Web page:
[GUEST POST] Hybrid Event Engagement: Crash Course for Nonprofits

Hybrid events have gained momentum among nonprofits of all sizes to bring fundraising to both live and virtual audiences. This dual approach to fundraising creates a seamless giving experience for all supporters and gives organizations flexibility in their event planning process.  

To ensure a positive hybrid event experience for your entire audience, your nonprofit should intentionally and strategically drive engagement that will keep donors inspired and keep your revenue goals in sight.  

But here’s the tricky part: How do you engage with supporters and keep them donating when half are in the room and half are at home? 

In order to address hybrid engagement, your nonprofit should take the time to understand the dual structure of hybrid events and focus on these top engagement tips that will help make your next event a success.  

The Dual Nature of Hybrid Events  

Simply put, hybrid events allow for fundraisers to meet donors where they are, both in-person and remote. These fundraisers typically consist of an in-person event on a smaller scale combined with a live stream and various interactive elements and activities for virtual attendees.  

When approaching the planning process for a hybrid event, there are two main pitfalls to avoid: 

  1. Planning two separate events for your virtual and in-person audiences. You might be tempted to approach the planning process as if you were hosting a different event for each audience. However, this separation will only create a more disjointed and less engaging donor experience. Try to incorporate both audiences throughout your entire planning process to ensure a unified and considerate event experience for all!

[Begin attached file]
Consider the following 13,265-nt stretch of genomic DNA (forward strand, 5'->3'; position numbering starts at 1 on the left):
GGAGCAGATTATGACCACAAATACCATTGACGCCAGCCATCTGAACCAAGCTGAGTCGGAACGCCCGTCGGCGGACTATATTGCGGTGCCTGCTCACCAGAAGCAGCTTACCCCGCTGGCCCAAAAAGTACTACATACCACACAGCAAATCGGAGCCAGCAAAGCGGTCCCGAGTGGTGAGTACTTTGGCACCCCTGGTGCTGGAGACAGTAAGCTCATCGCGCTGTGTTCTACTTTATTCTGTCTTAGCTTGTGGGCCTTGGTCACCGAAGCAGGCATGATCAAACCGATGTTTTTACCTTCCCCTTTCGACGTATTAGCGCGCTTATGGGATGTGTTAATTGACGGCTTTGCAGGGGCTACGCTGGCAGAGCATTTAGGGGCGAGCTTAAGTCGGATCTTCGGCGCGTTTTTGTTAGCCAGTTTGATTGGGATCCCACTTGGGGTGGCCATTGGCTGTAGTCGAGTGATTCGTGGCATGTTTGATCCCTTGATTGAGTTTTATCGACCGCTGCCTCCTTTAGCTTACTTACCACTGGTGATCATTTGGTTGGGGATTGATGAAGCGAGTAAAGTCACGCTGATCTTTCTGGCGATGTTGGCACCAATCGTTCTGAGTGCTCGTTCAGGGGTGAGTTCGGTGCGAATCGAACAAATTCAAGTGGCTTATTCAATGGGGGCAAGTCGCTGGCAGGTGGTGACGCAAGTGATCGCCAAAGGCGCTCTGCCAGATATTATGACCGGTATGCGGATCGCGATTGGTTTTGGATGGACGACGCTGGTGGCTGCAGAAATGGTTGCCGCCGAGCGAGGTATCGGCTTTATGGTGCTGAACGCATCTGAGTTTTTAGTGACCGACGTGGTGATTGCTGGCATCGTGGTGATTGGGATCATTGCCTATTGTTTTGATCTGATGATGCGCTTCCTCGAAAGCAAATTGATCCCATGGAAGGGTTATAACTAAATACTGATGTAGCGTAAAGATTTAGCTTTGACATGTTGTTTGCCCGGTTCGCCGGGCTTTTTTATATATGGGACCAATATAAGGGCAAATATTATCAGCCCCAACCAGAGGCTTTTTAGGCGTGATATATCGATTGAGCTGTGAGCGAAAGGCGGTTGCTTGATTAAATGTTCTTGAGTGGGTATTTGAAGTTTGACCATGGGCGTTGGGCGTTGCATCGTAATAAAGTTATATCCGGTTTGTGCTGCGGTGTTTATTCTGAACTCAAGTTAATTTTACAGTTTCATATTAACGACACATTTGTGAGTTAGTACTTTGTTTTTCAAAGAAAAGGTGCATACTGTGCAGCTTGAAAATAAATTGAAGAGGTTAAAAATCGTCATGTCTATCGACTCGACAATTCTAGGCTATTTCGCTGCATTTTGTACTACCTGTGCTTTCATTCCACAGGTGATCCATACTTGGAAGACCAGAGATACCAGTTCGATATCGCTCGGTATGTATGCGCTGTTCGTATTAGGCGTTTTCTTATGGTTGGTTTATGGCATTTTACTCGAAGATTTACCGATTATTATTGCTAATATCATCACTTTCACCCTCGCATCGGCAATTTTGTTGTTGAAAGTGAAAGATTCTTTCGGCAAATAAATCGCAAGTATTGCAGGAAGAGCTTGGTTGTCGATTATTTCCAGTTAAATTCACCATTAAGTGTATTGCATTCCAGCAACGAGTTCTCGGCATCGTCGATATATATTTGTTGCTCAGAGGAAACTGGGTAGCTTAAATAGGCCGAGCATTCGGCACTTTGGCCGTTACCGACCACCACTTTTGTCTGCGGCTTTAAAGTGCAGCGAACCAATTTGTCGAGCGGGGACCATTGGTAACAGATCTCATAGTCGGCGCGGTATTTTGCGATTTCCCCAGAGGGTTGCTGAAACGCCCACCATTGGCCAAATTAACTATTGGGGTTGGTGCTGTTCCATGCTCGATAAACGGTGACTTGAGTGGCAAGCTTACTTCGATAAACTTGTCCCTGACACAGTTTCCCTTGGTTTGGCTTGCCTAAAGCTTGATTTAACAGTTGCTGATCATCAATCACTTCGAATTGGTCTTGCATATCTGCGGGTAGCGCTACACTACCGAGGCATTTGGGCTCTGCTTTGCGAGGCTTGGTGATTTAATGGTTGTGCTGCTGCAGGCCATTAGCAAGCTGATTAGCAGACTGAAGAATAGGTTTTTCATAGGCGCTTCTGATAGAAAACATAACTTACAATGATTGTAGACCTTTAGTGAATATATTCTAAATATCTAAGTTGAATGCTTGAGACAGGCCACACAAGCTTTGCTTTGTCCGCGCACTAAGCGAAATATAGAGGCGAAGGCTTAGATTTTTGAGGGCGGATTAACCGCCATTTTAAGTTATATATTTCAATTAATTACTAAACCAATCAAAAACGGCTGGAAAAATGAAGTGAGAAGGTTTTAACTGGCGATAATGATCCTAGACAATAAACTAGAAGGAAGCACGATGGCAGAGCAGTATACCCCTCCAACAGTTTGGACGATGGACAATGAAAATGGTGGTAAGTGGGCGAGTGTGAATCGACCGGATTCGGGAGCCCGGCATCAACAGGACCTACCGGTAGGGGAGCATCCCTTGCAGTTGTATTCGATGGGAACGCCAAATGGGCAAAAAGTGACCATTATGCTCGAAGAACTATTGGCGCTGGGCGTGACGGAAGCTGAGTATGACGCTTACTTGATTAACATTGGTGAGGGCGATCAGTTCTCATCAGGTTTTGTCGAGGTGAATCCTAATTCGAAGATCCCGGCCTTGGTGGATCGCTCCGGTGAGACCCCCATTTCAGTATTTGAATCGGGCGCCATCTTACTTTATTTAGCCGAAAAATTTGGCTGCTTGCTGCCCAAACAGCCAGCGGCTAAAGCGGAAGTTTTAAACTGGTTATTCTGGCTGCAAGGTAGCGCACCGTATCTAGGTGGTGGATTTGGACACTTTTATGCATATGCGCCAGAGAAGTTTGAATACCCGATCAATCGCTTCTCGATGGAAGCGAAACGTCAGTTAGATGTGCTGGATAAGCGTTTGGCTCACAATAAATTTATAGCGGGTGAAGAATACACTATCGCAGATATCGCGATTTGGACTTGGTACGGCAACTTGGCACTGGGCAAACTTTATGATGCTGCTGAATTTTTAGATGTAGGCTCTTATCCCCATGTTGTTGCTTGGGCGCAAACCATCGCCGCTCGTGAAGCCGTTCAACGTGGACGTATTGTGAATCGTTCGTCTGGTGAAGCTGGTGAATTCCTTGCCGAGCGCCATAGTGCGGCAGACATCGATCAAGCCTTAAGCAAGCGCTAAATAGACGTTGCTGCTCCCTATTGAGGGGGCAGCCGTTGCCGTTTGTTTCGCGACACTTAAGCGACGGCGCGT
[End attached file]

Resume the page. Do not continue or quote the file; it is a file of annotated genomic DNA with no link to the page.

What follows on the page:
2. Neglecting the remote audience completely. If you only focus on creating an engaging in-person event, your virtual audience will lack the incentive or desire to participate, engage, and give. Try to create unified experiences for both live and remote audiences to ensure virtual supporters feel like active participants, even when not physically in the room.  

If either of these mistakes is made, it can drastically affect the success of your event and limit your attendee engagement. Focus your hybrid event planning process on creating a single event that consists of two different but overlapping experiences. This approach helps ensure careful consideration is put into both audiences’ event experiences, how they might differ, and the engagement factors needed for each.   

Tips for Driving Engagement 

Now that you understand the importance of planning a unified hybrid event, it’s time to dive into tips to drive event engagement. Here are our top five recommended engagement tips for your next hybrid event:   

1. Personalize your donor engagement.

Tailor your event approach and the specifics of your in-person/remote experiences to your donors to drive more engagement. This best practice applies to any event you might host, but it’s especially useful to keep in mind for hybrid events since you’ll need to engage and excite two audiences at once.

For example, if you’re hosting a hybrid year-end gala and auction, be intentional with who you invite to attend in person. This guest list would likely consist of a fairly small segment of your most important donors, and everyone else could be able to join your virtual experience and place mobile bids.

This approach would make it much easier to give your event experiences a level of focus that drives stronger results. For your hybrid gala and auction, this principle could be applied to the items you put on offer: